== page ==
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Facts You Should Know About XFP Transceiver

Due to its function of transmitting and receiving signals, transceiver plays an essential role in modern fiber optic networks. There are some common types of transceiver include SFP, SFP+, XFP. XFP transceiver is one of the most useful technological advancements on the market. This text is going to illustrate some facts about XFP.

High-speed computer network and telecommunication links using optical fiber will apply XFP standard for transceivers. XFP transceiver is a 10-Gigabit small form factor pluggable and was defined as the industry standard in 2002, along with other electrical components. The interfaces are often referred to as XFI. XFI electrical interface specification was a 10 gigabit per second chip-to-chip electrical interface specification defined as part of the XFP multi-source agreement.

Hot-Swappable and Protocol-Independent

XFP transceivers are hot-swappable and protocol-independent, which means that you don’t have to shut down the entire device before replacing it. This adorable feature is welcomed by many of the designers who employ XFP transceivers in their designs. Designers who always need to upgrade their devices or have high failure rates in a harsh environment will appreciate the ability to replace devices quickly.

Operation and Application

XFP transceiver generally operates at wavelengths (colors) of 850 nm, 1310 nm or 1550 nm. Principal applications include 10 Gigabit Ethernet, 10 Gbit/s Fibre Channel, synchronous optical networking (SONET) at OC-192 rates, synchronous optical networking STM-64, 10 Gbit/s Optical Transport Network (OTN) OTU-2, and parallel optics links. They can operate over a single wavelength or use dense wavelength-division multiplexing techniques. They include digital diagnostics that provide management that were added to the SFF-8472 standard.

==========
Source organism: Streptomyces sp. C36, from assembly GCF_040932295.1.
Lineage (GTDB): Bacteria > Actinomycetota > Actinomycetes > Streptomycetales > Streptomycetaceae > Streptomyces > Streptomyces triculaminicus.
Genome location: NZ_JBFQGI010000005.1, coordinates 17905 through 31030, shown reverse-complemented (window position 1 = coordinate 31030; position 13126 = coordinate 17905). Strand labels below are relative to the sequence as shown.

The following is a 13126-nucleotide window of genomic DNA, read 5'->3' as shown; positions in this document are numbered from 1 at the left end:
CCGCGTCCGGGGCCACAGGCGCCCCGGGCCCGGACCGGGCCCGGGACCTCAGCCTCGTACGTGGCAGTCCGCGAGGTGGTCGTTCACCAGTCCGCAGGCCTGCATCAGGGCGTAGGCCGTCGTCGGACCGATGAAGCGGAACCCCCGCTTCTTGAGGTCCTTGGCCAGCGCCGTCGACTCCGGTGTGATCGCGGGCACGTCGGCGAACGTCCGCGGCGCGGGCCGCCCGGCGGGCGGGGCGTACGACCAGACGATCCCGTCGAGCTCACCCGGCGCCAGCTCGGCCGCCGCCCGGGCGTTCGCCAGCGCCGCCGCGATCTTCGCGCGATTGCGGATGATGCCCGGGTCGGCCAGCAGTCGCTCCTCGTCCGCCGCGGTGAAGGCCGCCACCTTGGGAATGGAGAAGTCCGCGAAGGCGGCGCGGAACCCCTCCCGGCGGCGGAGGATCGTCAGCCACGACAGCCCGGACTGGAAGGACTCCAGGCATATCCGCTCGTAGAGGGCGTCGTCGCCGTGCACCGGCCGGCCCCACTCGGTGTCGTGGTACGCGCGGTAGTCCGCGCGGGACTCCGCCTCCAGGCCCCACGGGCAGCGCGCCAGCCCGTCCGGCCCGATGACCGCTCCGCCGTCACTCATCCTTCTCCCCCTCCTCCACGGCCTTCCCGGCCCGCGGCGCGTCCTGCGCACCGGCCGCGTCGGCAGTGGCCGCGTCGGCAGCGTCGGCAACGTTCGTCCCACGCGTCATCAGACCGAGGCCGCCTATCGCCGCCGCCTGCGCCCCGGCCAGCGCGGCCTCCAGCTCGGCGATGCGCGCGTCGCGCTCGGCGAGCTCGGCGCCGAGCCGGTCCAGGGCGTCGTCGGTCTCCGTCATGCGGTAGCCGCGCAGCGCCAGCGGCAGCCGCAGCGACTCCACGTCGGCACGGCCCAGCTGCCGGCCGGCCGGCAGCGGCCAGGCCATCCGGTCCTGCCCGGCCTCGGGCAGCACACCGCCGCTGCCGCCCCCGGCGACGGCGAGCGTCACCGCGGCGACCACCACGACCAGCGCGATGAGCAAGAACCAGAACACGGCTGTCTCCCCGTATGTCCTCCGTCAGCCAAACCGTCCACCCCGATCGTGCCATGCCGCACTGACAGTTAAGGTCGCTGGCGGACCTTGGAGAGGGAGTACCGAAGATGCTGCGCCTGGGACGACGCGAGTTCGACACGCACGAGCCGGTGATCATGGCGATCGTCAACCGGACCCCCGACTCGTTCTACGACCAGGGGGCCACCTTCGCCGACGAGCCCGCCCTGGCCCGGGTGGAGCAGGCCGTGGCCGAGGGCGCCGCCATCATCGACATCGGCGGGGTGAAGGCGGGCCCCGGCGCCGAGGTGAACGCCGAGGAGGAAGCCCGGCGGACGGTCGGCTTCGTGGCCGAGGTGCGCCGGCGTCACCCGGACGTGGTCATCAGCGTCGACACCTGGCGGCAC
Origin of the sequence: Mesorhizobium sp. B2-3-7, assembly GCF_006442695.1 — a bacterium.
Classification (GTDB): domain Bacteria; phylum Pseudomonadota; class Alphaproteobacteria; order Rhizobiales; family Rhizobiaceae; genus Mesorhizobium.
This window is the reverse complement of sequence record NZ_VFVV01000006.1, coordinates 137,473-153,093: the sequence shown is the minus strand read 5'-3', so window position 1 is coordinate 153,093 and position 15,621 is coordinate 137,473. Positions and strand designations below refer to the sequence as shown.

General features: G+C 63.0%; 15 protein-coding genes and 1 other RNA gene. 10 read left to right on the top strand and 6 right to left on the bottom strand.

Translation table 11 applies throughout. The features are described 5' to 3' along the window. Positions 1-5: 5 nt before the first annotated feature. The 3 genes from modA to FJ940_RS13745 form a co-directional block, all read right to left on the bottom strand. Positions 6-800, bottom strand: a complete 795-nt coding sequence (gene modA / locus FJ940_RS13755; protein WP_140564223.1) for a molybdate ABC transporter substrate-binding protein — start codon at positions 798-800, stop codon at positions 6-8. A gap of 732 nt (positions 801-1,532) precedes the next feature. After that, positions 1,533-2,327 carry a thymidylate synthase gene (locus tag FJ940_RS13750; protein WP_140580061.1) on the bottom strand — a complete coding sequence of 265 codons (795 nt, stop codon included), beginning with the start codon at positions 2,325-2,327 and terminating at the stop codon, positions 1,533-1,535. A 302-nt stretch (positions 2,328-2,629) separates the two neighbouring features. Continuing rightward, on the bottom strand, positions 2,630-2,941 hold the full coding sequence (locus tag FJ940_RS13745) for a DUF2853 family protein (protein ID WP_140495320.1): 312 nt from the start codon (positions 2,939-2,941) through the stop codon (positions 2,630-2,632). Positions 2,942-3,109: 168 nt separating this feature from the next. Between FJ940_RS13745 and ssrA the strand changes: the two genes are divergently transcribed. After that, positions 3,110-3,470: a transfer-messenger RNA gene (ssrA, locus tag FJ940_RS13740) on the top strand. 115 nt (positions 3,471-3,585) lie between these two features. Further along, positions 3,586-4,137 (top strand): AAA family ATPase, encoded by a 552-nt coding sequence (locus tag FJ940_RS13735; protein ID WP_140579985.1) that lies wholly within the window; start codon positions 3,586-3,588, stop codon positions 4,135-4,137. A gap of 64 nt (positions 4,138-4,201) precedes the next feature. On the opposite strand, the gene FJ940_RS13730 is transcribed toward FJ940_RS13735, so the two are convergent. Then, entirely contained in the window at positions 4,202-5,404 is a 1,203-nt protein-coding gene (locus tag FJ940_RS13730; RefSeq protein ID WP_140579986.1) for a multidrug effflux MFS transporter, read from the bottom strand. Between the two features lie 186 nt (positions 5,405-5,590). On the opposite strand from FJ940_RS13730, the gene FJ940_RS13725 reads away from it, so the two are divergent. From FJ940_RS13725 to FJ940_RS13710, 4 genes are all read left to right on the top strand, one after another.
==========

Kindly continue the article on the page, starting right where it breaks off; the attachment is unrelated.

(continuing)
The XFP transceiver specification was developed by the XFP Multi Source Agreement Group. It is an informal agreement of an industry group, not officially endorsed by any standards body. The first preliminary specification was published on March 27, 2002. The first public release was on July 19, 2002. It was adopted on March 3, 2003, and updated with minor updates through August 31, 2005. The chair of the XFP group was Robert Snively of Brocade Communications Systems, and technical editor was Ali Ghiasi of Broadcom. The organization’s website was maintained until 2009.


XFP transceivers are available with numerous types, allowing users to select suitable one to meet their needs.

  • SR – 850 nm, for a maximum of 300 m
  • LR – 1310 nm, for distances up to 10 km
  • ER – 1550 nm, for distances up to 40 km
  • ZR – 1550 nm, for distances up to 80 km

Take 10G XFP for example, there are two types: single mode and multi mode. The following picture is a 10GBASE-SR XFP 850nm 300m Multi-Mode Optical Transceiver.

10G XFP transceiver


The XFP transceiver packaging is smaller than the XENPAK form-factor, which is desirable by many designers. The smaller the footprint, the easier it is to design it into the designs as needed. The best devices support both the XENPAK and the XFP transceiver.


From this text, you can acknowledge above facts about XFP transceiver. The hot-swappable
nature of XFPs and the numerous types contribute to easy configuration and future upgrading. Fiberstore provides a complete range of XFP transceiver modules which can be customized. In addition, it also supplies Compatible XFP transceivers as alternatives to those branded by Cisco, HP, Juniper Networks etc. For more information, please visit Fiberstore.